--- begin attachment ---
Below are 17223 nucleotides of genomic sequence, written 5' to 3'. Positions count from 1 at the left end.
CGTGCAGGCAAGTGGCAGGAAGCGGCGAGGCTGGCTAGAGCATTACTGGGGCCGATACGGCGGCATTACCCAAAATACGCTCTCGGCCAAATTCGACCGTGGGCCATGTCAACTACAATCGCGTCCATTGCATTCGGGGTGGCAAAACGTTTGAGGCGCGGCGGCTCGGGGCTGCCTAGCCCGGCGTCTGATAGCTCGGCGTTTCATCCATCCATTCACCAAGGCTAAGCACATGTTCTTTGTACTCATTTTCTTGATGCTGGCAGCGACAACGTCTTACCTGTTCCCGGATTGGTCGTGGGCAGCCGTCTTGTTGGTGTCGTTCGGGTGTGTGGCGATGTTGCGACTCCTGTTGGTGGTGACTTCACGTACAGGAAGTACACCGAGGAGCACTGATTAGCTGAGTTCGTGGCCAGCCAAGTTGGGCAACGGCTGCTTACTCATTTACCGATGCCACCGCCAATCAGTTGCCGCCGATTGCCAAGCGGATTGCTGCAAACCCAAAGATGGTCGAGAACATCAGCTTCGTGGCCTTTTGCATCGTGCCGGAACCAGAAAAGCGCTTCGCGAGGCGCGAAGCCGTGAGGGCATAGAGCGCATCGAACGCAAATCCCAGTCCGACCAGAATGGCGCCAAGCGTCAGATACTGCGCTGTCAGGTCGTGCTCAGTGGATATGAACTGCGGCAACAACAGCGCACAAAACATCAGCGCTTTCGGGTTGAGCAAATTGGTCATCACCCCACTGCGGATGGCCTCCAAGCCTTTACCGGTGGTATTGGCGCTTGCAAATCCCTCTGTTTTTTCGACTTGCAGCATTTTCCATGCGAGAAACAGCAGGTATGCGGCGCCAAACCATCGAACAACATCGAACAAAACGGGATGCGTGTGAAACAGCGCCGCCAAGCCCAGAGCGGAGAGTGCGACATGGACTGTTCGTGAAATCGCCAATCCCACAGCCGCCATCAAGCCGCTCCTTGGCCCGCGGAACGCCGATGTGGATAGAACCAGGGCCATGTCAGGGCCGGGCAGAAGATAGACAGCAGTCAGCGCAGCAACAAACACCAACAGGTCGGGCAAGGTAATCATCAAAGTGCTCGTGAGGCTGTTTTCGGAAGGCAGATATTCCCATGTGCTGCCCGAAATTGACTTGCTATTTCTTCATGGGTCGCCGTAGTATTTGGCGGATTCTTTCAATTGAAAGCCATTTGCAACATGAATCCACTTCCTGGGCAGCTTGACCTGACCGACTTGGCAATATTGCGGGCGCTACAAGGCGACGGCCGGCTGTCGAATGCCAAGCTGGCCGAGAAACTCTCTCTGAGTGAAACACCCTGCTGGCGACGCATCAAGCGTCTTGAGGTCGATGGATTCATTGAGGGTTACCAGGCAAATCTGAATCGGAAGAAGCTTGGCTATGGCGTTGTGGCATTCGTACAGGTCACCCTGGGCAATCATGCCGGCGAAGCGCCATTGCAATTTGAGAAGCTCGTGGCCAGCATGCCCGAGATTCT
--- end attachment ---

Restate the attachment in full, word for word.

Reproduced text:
Below are 17223 nucleotides of genomic sequence, written 5' to 3'. Positions count from 1 at the left end.
CGTGCAGGCAAGTGGCAGGAAGCGGCGAGGCTGGCTAGAGCATTACTGGGGCCGATACGGCGGCATTACCCAAAATACGCTCTCGGCCAAATTCGACCGTGGGCCATGTCAACTACAATCGCGTCCATTGCATTCGGGGTGGCAAAACGTTTGAGGCGCGGCGGCTCGGGGCTGCCTAGCCCGGCGTCTGATAGCTCGGCGTTTCATCCATCCATTCACCAAGGCTAAGCACATGTTCTTTGTACTCATTTTCTTGATGCTGGCAGCGACAACGTCTTACCTGTTCCCGGATTGGTCGTGGGCAGCCGTCTTGTTGGTGTCGTTCGGGTGTGTGGCGATGTTGCGACTCCTGTTGGTGGTGACTTCACGTACAGGAAGTACACCGAGGAGCACTGATTAGCTGAGTTCGTGGCCAGCCAAGTTGGGCAACGGCTGCTTACTCATTTACCGATGCCACCGCCAATCAGTTGCCGCCGATTGCCAAGCGGATTGCTGCAAACCCAAAGATGGTCGAGAACATCAGCTTCGTGGCCTTTTGCATCGTGCCGGAACCAGAAAAGCGCTTCGCGAGGCGCGAAGCCGTGAGGGCATAGAGCGCATCGAACGCAAATCCCAGTCCGACCAGAATGGCGCCAAGCGTCAGATACTGCGCTGTCAGGTCGTGCTCAGTGGATATGAACTGCGGCAACAACAGCGCACAAAACATCAGCGCTTTCGGGTTGAGCAAATTGGTCATCACCCCACTGCGGATGGCCTCCAAGCCTTTACCGGTGGTATTGGCGCTTGCAAATCCCTCTGTTTTTTCGACTTGCAGCATTTTCCATGCGAGAAACAGCAGGTATGCGGCGCCAAACCATCGAACAACATCGAACAAAACGGGATGCGTGTGAAACAGCGCCGCCAAGCCCAGAGCGGAGAGTGCGACATGGACTGTTCGTGAAATCGCCAATCCCACAGCCGCCATCAAGCCGCTCCTTGGCCCGCGGAACGCCGATGTGGATAGAACCAGGGCCATGTCAGGGCCGGGCAGAAGATAGACAGCAGTCAGCGCAGCAACAAACACCAACAGGTCGGGCAAGGTAATCATCAAAGTGCTCGTGAGGCTGTTTTCGGAAGGCAGATATTCCCATGTGCTGCCCGAAATTGACTTGCTATTTCTTCATGGGTCGCCGTAGTATTTGGCGGATTCTTTCAATTGAAAGCCATTTGCAACATGAATCCACTTCCTGGGCAGCTTGACCTGACCGACTTGGCAATATTGCGGGCGCTACAAGGCGACGGCCGGCTGTCGAATGCCAAGCTGGCCGAGAAACTCTCTCTGAGTGAAACACCCTGCTGGCGACGCATCAAGCGTCTTGAGGTCGATGGATTCATTGAGGGTTACCAGGCAAATCTGAATCGGAAGAAGCTTGGCTATGGCGTTGTGGCATTCGTACAGGTCACCCTGGGCAATCATGCCGGCGAAGCGCCATTGCAATTTGAGAAGCTCGTGGCCAGCATGCCCGAGATTCT